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"Flay vs. Bowles: Battle Chocolate" - February 11

Editor's Note: What follows is a televised-move-by-televised-move recap. Because a sixty-minute battle, intro, and judgment has to be edited into 45 minutes of airtime, not every move will be shown.

The Challenger: Graham Elliott Bowles creates contemporary American cuisine at the Peninsula Hotel in Chicago, more specifically his restaurant Avenues. his signature dishes read like a surreal gourmet shopping list at a candy store. For good luck, this chef always wears red socks in the kitchen. Today, Mr. Red Socks takes on the Blue Tetsujin. Bobby Flay. And the gloves are off.

Prepare for battle...

The Crib Sheet:
FLAY
Brian Ray & Vicki Wells, sous-chefs
VS BOWLES
Alexander Martinez & Amy Sutton, sous-chefs
24 years EXPERIENCE 12 years
Southwestern COOKING STYLE Progressive
12-5-2, won last battle against David Bull BATTLE RECORD Challenger

The Theme Ingredient: white, milk, and dark chocolates and nibs from various sources.

The Rules: Each chef must create a five-course meal, with each course utilizing the theme ingredient, within 60 minutes. The judges will score the dishes on a 20-point scale: 10 points taste, 5 points plating and presentation, 5 points creativity and use of ingredient. The chef that best articulates the theme ingredient through their dishes wins.

The Kia battle clock is set at 60 minutes, which will start when the Chairman, with full heart and empty stomach, utters the words of his dear uncle.... "Allez cuisine!" And Battle Theobromine cacao is on!

Thoughts from the challenger: "We don't have the home court advantage. Well, I definitely have youth on my side, and that could be for better or for worse, you know--the immaturity aspect versus--but you know, I'm not set in my ways." Alexander is working on some apples and onions while watching some Mexican chocolate (a grainy chocolate with a hint of cinnamon).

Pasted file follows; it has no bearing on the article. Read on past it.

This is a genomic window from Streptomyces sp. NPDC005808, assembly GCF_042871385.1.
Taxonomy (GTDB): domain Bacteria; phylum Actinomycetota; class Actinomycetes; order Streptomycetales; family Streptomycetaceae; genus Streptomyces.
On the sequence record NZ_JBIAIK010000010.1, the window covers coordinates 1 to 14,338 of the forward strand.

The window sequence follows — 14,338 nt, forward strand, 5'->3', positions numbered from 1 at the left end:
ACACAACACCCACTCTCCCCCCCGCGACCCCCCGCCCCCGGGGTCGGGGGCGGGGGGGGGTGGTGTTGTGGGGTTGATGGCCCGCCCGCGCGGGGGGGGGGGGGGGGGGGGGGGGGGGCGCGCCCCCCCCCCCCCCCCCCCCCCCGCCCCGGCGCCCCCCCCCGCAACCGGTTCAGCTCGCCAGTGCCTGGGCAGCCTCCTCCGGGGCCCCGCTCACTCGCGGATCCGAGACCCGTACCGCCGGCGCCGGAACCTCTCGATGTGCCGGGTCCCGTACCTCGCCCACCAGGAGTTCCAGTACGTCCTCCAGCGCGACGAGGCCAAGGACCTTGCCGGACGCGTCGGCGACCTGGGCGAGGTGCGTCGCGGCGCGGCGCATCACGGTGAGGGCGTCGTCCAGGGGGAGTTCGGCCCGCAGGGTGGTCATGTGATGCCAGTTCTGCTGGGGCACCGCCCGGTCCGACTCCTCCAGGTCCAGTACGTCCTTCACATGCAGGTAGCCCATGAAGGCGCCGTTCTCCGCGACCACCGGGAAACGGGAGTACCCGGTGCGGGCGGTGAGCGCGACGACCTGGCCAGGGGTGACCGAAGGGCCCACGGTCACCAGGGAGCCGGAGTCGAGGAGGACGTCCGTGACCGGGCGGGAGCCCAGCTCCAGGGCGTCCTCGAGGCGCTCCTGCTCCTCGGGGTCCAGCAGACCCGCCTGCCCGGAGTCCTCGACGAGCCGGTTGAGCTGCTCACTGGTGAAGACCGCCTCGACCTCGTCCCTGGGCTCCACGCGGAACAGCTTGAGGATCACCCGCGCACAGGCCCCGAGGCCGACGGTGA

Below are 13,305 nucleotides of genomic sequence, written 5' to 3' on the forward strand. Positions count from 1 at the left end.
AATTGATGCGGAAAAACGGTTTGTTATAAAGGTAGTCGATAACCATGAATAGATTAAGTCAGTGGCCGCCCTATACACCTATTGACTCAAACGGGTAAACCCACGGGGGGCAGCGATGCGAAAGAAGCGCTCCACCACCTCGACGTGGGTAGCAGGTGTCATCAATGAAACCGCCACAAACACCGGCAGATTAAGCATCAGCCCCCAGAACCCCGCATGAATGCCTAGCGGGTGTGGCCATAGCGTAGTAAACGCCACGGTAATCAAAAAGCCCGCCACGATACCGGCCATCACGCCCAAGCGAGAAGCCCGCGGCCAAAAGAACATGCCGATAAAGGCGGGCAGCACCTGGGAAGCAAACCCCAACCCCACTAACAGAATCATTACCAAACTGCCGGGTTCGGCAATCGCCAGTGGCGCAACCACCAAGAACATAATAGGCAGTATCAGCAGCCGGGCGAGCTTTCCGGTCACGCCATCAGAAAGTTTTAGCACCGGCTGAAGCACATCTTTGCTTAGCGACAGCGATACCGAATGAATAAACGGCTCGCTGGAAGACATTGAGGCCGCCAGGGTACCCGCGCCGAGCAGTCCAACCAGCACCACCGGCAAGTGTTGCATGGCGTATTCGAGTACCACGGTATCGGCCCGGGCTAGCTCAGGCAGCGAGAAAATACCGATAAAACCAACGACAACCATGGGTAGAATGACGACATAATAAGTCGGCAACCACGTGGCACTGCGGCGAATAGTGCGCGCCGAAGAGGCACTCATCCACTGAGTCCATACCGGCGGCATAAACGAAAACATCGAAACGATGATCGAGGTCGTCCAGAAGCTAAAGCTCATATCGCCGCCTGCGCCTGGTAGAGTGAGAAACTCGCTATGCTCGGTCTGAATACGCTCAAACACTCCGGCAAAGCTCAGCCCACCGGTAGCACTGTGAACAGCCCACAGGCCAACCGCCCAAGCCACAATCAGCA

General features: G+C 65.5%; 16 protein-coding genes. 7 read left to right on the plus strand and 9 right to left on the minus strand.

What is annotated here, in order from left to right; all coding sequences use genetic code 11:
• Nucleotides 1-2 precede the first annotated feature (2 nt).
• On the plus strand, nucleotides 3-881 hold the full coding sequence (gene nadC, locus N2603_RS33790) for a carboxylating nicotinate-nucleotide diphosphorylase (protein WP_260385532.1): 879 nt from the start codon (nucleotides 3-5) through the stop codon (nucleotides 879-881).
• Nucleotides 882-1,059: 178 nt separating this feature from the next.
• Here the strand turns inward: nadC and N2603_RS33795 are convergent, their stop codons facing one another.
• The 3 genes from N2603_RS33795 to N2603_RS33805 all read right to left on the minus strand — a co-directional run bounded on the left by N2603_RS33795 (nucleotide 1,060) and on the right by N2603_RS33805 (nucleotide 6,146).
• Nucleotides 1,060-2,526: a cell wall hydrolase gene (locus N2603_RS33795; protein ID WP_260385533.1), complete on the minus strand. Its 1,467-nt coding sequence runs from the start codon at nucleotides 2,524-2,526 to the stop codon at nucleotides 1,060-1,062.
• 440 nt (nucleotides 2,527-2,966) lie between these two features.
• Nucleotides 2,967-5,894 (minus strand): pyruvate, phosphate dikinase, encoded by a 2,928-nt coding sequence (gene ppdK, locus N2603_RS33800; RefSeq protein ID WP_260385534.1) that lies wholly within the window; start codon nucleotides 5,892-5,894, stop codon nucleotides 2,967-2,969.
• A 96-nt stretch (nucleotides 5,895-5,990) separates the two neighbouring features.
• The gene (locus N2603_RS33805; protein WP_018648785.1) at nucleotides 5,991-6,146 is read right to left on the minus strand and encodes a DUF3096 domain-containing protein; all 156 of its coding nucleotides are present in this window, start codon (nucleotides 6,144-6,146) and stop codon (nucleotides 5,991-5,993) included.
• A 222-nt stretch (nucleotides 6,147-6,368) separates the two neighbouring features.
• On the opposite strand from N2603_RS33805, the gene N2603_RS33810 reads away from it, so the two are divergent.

Thoughts from the Iron Chef: "It's basically you against the ingredient in the kitchen. You can only do basically in my opinion the best you can do with that ingredient. What we always do is go with our gut." That as he grinds canela (Mexican cinnamon). The challenger is working a huge hunk of white chocolate, which is nothing more than cocoa butter with sweetener added to it.

And at the top of battle, we heard "Slay Flay" from the VIP Box.

It is a very real possibility that we may have ice cream on both sides of the kitchen. Broth is going down on Bowles' side while he gets some early plating out of the way. And sure enough while that is happening, Amy is firing up the ice cream maker of death. Brian's giving some pomegranates the smackdown. Bowles is adding milk to the strongly spiced broth, while Amy readies the CO2 gun for some frothing of some sort.

Flay, meanwhile, is working on a chocolate/blue cornmeal batter, pureed pumpkin, and a dark chocolate cream mix. Bowles is reducing apples, onions, and carrots in red wine, and he's plated a melted white chocolate mixture. And he's boiling lobster tails.

First quarter out of the way, it's time to meet...

Tonight's Judges:
Culinary author Ted Allen ("Queer Eye for the Straight Guy")
Culinary/lifestyle journalist Karine Bakhoum (KB Network News)
Culinary critic Jeffrey Steingarten ("The Man Who Ate Everything")

The closest we've seen to protein thus far is sushi-grade tuna for the challenger.

Semi-educational Jeopardy!-prep moment: Let's talk chocolate. We have bittersweet, unsweetened baker's chocolate, coverture chocolate, and white chocolate. They all come from one source: the dried cocoa bean. The beans are ground into cocoa nibs. It can be separated into cocoa butter and cocoa powder. Combine them with sugar and milk solids in varying concentrations... and you get various amounts of chocolate, except for white chocolate, which is only made from cocoa butter, sugar, and vanilla.